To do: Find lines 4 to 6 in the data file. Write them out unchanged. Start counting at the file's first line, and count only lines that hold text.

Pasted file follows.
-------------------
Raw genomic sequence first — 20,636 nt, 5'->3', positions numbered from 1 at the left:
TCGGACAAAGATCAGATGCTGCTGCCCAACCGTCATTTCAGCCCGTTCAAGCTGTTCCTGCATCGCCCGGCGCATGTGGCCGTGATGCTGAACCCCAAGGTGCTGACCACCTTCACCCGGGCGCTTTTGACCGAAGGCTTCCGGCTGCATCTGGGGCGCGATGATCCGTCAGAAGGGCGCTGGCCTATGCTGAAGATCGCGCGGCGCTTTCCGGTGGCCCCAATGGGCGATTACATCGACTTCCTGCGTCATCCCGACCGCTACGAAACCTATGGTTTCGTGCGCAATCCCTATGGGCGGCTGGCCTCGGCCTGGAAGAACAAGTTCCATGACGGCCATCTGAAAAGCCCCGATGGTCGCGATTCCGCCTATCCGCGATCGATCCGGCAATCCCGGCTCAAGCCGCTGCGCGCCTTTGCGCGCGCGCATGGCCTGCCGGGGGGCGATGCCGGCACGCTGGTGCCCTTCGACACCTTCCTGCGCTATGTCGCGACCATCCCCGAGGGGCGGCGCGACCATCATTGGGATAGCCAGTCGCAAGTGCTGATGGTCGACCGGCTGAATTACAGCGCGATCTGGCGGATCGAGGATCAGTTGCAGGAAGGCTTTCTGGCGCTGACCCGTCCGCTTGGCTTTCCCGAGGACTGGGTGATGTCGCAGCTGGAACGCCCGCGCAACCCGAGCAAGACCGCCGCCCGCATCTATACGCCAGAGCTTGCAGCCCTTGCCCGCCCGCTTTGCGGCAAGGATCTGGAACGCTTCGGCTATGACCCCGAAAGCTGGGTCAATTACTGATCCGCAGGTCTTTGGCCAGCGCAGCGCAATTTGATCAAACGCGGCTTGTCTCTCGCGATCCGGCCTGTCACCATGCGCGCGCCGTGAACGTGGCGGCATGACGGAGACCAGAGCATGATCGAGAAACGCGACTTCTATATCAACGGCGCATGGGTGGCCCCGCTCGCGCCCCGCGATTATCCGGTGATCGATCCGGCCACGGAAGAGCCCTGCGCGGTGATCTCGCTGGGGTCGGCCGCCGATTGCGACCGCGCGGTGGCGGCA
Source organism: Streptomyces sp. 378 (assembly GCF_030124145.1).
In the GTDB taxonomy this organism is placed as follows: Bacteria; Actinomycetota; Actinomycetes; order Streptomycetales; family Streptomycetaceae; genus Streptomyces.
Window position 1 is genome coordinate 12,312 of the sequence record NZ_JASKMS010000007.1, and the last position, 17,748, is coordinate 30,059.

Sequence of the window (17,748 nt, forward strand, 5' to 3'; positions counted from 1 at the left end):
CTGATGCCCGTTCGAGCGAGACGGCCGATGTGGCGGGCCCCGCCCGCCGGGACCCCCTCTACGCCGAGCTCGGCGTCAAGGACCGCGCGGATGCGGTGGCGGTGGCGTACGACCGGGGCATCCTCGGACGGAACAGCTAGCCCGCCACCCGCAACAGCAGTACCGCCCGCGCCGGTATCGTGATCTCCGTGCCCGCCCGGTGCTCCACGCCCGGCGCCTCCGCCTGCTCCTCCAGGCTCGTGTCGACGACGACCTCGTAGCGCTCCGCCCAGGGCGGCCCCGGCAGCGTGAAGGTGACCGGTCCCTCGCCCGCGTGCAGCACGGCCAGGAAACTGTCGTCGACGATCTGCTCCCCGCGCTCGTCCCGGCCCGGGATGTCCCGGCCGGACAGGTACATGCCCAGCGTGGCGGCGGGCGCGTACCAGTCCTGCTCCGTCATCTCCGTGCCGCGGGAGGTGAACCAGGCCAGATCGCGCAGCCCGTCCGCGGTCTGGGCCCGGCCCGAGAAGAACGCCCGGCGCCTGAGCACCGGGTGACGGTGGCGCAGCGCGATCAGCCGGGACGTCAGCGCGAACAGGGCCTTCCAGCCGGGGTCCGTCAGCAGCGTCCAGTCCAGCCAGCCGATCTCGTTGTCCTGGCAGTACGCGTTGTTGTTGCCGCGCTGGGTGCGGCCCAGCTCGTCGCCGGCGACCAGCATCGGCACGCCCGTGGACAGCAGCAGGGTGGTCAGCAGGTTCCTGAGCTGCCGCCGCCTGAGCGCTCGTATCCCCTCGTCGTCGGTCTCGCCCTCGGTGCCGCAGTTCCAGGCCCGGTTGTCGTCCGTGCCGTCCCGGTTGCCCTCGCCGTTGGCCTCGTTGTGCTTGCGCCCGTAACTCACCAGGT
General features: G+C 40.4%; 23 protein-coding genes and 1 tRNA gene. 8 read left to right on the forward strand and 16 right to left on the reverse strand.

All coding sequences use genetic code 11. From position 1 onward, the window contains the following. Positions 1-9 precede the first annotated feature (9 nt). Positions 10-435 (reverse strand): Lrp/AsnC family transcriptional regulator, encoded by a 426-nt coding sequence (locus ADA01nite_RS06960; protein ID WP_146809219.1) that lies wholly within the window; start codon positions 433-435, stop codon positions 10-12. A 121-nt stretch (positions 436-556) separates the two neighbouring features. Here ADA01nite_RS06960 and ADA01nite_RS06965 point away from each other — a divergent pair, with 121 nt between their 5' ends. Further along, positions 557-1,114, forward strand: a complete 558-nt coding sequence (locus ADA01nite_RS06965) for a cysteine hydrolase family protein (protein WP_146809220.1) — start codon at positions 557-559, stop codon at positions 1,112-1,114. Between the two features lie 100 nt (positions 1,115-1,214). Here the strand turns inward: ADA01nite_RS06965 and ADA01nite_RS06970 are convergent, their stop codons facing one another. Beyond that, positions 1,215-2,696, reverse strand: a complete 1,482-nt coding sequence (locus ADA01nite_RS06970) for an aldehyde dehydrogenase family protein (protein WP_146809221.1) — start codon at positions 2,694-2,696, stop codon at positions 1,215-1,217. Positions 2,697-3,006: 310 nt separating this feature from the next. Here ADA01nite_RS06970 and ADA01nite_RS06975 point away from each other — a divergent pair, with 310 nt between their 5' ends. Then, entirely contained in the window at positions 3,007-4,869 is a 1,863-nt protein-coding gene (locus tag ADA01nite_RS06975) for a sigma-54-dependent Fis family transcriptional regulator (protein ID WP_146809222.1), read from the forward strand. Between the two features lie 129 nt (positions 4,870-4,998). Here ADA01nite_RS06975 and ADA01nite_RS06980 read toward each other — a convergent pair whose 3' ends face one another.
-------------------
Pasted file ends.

In the GTDB taxonomy this organism is placed as follows: Bacteria; Actinomycetota; Actinomycetes; order Streptomycetales; family Streptomycetaceae; genus Streptomyces.
Window position 1 is genome coordinate 12,312 of the sequence record NZ_JASKMS010000007.1, and the last position, 17,748, is coordinate 30,059.

Sequence of the window (17,748 nt, forward strand, 5' to 3'; positions counted from 1 at the left end):